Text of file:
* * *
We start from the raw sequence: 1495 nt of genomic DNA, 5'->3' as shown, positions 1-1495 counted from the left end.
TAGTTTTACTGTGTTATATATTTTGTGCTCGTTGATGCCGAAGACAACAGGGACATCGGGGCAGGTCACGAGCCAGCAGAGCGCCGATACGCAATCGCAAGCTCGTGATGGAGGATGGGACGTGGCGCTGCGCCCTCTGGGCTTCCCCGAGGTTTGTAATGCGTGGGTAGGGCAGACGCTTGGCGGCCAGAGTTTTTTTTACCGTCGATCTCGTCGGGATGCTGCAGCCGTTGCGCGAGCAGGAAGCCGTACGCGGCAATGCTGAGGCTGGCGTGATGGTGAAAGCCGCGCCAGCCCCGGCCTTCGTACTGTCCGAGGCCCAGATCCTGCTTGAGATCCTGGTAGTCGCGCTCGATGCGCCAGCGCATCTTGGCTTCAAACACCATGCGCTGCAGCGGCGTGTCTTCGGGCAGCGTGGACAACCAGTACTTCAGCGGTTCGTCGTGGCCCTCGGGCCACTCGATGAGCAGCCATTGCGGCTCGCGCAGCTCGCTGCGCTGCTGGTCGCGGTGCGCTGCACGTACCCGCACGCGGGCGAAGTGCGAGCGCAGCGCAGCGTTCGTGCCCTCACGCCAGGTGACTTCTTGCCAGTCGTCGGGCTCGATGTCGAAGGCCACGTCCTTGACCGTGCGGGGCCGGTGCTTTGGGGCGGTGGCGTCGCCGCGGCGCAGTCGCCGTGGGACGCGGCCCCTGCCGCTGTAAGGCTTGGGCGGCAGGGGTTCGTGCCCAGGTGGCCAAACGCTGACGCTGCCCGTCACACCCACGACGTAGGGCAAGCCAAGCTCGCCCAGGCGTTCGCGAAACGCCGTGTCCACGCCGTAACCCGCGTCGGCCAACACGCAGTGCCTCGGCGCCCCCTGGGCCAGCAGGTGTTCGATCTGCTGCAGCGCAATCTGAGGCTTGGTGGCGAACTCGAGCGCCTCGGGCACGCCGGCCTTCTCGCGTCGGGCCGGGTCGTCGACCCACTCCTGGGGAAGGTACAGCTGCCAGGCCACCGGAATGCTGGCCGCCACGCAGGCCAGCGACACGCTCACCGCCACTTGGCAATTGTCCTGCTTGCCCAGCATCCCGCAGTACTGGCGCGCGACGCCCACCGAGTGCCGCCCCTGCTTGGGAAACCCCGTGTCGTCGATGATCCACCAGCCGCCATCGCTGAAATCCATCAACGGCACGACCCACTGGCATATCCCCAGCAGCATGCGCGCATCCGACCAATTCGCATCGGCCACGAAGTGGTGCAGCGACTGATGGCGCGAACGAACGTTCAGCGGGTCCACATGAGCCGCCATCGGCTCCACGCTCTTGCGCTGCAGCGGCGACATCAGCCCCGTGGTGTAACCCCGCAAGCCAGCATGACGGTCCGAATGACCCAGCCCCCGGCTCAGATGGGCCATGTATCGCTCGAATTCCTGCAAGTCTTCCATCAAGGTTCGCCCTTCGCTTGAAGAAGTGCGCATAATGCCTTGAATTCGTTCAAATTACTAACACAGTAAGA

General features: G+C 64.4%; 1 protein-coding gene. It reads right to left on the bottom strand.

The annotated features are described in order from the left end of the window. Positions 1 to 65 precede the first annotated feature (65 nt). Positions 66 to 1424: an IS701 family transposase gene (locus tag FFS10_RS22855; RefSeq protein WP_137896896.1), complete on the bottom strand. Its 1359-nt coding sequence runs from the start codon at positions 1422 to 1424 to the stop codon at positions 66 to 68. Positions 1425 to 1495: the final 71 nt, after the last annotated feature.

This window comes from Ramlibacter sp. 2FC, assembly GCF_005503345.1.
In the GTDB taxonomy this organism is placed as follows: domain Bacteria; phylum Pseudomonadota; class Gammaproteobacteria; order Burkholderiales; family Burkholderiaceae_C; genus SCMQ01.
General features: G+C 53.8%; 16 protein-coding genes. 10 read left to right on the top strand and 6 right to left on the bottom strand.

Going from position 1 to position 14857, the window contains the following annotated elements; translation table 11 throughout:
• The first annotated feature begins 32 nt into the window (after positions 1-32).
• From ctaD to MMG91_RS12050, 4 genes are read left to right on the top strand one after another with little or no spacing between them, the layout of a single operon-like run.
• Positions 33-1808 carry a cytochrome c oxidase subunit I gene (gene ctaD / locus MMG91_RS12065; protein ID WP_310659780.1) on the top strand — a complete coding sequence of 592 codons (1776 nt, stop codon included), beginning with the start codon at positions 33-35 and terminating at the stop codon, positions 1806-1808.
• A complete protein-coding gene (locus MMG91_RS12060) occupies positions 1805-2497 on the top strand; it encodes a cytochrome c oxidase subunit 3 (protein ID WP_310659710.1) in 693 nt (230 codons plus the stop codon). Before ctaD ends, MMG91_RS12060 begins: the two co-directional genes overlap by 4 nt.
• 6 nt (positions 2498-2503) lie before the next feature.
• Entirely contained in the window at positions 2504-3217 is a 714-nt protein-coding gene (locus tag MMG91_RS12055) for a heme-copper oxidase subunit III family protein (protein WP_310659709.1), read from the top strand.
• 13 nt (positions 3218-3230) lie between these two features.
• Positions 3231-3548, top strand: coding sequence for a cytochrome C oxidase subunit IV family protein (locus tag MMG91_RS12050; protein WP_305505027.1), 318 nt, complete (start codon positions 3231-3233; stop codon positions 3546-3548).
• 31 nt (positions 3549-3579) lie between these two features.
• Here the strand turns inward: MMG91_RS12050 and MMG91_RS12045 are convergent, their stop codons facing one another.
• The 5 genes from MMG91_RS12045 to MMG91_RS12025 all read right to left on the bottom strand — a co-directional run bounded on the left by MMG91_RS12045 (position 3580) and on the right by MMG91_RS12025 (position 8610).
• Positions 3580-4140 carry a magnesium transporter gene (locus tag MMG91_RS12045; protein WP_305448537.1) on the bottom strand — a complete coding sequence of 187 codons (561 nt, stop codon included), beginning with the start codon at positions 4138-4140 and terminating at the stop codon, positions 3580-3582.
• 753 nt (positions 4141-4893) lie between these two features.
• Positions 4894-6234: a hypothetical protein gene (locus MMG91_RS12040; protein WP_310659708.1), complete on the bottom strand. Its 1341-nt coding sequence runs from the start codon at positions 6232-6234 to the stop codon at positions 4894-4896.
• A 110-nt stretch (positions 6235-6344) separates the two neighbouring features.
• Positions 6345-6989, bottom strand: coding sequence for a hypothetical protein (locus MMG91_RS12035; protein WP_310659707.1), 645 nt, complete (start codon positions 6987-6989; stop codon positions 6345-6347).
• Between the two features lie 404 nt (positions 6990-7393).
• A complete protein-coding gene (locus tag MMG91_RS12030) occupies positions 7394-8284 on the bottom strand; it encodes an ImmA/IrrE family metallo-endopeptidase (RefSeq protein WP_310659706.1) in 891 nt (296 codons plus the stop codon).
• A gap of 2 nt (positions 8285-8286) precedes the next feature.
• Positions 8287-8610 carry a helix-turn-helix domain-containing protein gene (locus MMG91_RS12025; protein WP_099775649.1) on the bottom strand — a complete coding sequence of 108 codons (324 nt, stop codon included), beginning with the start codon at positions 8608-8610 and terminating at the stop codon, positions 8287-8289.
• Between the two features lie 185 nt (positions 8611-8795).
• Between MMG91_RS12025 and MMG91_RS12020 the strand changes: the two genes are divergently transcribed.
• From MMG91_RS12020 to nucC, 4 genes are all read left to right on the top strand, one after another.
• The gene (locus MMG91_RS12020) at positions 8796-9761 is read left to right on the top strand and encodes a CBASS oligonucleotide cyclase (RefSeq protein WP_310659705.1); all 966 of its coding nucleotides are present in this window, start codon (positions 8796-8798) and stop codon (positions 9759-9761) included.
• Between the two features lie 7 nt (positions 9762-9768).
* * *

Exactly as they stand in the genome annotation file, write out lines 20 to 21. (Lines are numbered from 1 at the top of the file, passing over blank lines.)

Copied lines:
• Positions 3580-4140 carry a magnesium transporter gene (locus tag MMG91_RS12045; protein WP_305448537.1) on the bottom strand — a complete coding sequence of 187 codons (561 nt, stop codon included), beginning with the start codon at positions 4138-4140 and terminating at the stop codon, positions 3580-3582.
• 753 nt (positions 4141-4893) lie between these two features.